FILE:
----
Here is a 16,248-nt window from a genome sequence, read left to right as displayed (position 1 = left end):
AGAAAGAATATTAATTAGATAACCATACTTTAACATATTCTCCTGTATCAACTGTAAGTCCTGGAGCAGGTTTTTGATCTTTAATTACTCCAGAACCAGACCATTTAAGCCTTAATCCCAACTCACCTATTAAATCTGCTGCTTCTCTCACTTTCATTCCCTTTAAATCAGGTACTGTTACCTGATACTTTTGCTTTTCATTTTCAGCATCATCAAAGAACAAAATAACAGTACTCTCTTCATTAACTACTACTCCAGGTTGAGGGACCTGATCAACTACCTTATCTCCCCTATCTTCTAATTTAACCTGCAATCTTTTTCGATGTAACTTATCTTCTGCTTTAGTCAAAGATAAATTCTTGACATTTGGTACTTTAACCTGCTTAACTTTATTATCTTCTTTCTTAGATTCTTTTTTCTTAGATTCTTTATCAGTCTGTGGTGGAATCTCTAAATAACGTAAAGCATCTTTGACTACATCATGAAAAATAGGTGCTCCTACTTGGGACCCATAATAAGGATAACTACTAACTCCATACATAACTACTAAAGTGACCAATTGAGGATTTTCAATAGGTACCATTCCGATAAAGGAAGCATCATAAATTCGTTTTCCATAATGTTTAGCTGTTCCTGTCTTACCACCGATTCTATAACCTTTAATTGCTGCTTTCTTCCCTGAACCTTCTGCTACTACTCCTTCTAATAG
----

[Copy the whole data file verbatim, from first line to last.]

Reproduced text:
Here is a 16,248-nt window from a genome sequence, read left to right as displayed (position 1 = left end):
AGAAAGAATATTAATTAGATAACCATACTTTAACATATTCTCCTGTATCAACTGTAAGTCCTGGAGCAGGTTTTTGATCTTTAATTACTCCAGAACCAGACCATTTAAGCCTTAATCCCAACTCACCTATTAAATCTGCTGCTTCTCTCACTTTCATTCCCTTTAAATCAGGTACTGTTACCTGATACTTTTGCTTTTCATTTTCAGCATCATCAAAGAACAAAATAACAGTACTCTCTTCATTAACTACTACTCCAGGTTGAGGGACCTGATCAACTACCTTATCTCCCCTATCTTCTAATTTAACCTGCAATCTTTTTCGATGTAACTTATCTTCTGCTTTAGTCAAAGATAAATTCTTGACATTTGGTACTTTAACCTGCTTAACTTTATTATCTTCTTTCTTAGATTCTTTTTTCTTAGATTCTTTATCAGTCTGTGGTGGAATCTCTAAATAACGTAAAGCATCTTTGACTACATCATGAAAAATAGGTGCTCCTACTTGGGACCCATAATAAGGATAACTACTAACTCCATACATAACTACTAAAGTGACCAATTGAGGATTTTCAATAGGTACCATTCCGATAAAGGAAGCATCATAAATTCGTTTTCCATAATGTTTAGCTGTTCCTGTCTTACCACCGATTCTATAACCTTTAATTGCTGCTTTCTTCCCTGAACCTTCTGCTACTACTCCTTCTAATAG